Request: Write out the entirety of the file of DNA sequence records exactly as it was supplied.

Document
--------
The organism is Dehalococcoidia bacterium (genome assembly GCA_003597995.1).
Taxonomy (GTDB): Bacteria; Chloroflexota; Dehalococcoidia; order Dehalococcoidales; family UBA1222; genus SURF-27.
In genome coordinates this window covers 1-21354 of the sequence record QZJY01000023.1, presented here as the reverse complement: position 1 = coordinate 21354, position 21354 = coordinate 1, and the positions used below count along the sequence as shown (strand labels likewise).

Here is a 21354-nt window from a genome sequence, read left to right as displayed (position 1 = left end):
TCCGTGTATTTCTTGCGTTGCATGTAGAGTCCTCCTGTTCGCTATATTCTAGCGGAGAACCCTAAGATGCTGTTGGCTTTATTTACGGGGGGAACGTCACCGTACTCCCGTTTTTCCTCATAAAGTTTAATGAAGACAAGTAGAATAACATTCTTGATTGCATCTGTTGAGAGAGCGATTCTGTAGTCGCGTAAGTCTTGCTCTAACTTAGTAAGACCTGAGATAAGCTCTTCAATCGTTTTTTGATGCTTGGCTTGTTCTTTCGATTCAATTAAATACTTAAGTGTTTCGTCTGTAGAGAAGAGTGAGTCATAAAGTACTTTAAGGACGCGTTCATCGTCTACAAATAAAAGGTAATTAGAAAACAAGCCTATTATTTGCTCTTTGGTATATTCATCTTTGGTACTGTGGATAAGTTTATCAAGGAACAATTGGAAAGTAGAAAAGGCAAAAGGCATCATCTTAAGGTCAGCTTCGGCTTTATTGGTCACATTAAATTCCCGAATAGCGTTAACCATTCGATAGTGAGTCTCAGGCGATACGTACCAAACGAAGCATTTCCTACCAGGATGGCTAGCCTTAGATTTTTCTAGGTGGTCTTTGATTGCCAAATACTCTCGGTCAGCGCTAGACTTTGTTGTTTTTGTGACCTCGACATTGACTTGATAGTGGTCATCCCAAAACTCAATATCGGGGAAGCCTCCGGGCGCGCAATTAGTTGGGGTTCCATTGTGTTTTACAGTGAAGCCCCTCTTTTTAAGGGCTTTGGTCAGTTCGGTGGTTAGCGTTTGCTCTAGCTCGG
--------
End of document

The organism is Dehalococcoidia bacterium (genome assembly GCA_003597995.1).
Taxonomy (GTDB): Bacteria; Chloroflexota; Dehalococcoidia; order Dehalococcoidales; family UBA1222; genus SURF-27.
In genome coordinates this window covers 1-21354 of the sequence record QZJY01000023.1, presented here as the reverse complement: position 1 = coordinate 21354, position 21354 = coordinate 1, and the positions used below count along the sequence as shown (strand labels likewise).

Here is a 21354-nt window from a genome sequence, read left to right as displayed (position 1 = left end):
TCCGTGTATTTCTTGCGTTGCATGTAGAGTCCTCCTGTTCGCTATATTCTAGCGGAGAACCCTAAGATGCTGTTGGCTTTATTTACGGGGGGAACGTCACCGTACTCCCGTTTTTCCTCATAAAGTTTAATGAAGACAAGTAGAATAACATTCTTGATTGCATCTGTTGAGAGAGCGATTCTGTAGTCGCGTAAGTCTTGCTCTAACTTAGTAAGACCTGAGATAAGCTCTTCAATCGTTTTTTGATGCTTGGCTTGTTCTTTCGATTCAATTAAATACTTAAGTGTTTCGTCTGTAGAGAAGAGTGAGTCATAAAGTACTTTAAGGACGCGTTCATCGTCTACAAATAAAAGGTAATTAGAAAACAAGCCTATTATTTGCTCTTTGGTATATTCATCTTTGGTACTGTGGATAAGTTTATCAAGGAACAATTGGAAAGTAGAAAAGGCAAAAGGCATCATCTTAAGGTCAGCTTCGGCTTTATTGGTCACATTAAATTCCCGAATAGCGTTAACCATTCGATAGTGAGTCTCAGGCGATACGTACCAAACGAAGCATTTCCTACCAGGATGGCTAGCCTTAGATTTTTCTAGGTGGTCTTTGATTGCCAAATACTCTCGGTCAGCGCTAGACTTTGTTGTTTTTGTGACCTCGACATTGACTTGATAGTGGTCATCCCAAAACTCAATATCGGGGAAGCCTCCGGGCGCGCAATTAGTTGGGGTTCCATTGTGTTTTACAGTGAAGCCCCTCTTTTTAAGGGCTTTGGTCAGTTCGGTGGTTAGCGTTTGCTCTAGCTCGG